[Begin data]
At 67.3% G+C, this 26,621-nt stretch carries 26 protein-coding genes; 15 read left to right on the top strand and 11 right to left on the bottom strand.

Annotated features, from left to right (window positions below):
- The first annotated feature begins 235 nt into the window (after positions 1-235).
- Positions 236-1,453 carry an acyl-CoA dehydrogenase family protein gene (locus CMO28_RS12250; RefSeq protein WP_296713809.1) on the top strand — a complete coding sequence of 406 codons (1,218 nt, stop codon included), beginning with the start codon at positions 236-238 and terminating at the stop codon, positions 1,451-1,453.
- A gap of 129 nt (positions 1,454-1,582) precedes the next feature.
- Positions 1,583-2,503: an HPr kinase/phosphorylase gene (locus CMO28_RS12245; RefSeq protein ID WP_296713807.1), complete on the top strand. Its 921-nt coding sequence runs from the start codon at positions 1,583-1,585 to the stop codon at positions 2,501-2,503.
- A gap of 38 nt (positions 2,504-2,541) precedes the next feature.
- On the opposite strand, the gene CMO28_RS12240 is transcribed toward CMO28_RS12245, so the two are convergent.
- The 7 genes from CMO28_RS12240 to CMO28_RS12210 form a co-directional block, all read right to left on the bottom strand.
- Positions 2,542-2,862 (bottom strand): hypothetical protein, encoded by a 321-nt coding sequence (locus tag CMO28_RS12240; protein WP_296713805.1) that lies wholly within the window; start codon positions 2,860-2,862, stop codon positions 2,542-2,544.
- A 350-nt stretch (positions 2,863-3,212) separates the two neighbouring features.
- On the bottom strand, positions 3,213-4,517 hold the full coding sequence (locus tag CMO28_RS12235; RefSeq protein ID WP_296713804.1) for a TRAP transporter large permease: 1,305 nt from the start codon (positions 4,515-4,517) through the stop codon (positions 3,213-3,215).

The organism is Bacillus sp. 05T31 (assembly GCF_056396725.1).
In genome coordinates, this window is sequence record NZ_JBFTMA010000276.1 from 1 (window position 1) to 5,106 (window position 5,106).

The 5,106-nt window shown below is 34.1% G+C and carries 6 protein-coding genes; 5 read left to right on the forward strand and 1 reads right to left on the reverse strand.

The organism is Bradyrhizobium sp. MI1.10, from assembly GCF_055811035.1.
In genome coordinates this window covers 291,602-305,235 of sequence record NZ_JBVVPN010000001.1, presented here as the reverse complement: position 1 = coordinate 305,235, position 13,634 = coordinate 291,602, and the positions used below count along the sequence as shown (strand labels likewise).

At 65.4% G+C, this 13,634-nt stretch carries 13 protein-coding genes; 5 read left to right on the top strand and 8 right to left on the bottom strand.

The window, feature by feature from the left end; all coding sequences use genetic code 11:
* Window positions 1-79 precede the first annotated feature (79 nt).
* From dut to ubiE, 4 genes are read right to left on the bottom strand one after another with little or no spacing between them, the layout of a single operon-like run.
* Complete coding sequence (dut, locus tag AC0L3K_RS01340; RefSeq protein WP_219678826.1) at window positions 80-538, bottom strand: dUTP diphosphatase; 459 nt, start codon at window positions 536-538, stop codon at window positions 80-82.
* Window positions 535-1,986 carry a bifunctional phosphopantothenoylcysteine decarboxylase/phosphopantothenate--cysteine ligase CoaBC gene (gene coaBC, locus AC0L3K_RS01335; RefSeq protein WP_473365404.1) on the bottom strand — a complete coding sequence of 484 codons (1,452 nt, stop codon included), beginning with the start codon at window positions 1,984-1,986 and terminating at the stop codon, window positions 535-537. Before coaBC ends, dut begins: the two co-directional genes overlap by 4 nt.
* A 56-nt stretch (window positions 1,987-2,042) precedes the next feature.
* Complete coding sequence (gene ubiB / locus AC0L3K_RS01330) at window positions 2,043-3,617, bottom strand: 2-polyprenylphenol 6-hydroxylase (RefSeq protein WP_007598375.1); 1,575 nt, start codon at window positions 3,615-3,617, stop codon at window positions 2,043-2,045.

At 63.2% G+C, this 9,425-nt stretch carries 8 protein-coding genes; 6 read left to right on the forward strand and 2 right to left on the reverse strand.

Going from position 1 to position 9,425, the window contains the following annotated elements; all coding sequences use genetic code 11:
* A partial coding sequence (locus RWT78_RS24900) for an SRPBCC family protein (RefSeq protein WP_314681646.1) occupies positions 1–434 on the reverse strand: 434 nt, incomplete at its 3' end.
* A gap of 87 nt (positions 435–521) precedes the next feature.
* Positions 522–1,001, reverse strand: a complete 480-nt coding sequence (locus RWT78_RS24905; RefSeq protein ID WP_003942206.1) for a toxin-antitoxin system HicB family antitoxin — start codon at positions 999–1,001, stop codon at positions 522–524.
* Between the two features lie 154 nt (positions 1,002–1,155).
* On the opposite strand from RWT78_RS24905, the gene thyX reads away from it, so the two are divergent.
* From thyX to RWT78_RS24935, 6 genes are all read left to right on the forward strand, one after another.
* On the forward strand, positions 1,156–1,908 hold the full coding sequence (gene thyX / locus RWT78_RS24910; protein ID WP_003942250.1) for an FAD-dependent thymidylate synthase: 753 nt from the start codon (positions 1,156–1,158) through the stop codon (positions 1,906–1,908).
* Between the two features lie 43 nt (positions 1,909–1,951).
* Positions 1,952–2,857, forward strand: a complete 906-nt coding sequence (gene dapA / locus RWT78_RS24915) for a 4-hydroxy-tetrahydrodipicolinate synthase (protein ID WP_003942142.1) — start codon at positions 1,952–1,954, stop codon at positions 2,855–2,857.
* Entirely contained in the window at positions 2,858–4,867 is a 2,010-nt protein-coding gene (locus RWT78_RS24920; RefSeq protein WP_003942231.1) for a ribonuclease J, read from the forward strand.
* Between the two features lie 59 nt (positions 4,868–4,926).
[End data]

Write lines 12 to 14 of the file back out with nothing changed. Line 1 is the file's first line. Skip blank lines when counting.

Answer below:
- On the bottom strand, positions 3,213-4,517 hold the full coding sequence (locus tag CMO28_RS12235; RefSeq protein ID WP_296713804.1) for a TRAP transporter large permease: 1,305 nt from the start codon (positions 4,515-4,517) through the stop codon (positions 3,213-3,215).

The organism is Bacillus sp. 05T31 (assembly GCF_056396725.1).
In genome coordinates, this window is sequence record NZ_JBFTMA010000276.1 from 1 (window position 1) to 5,106 (window position 5,106).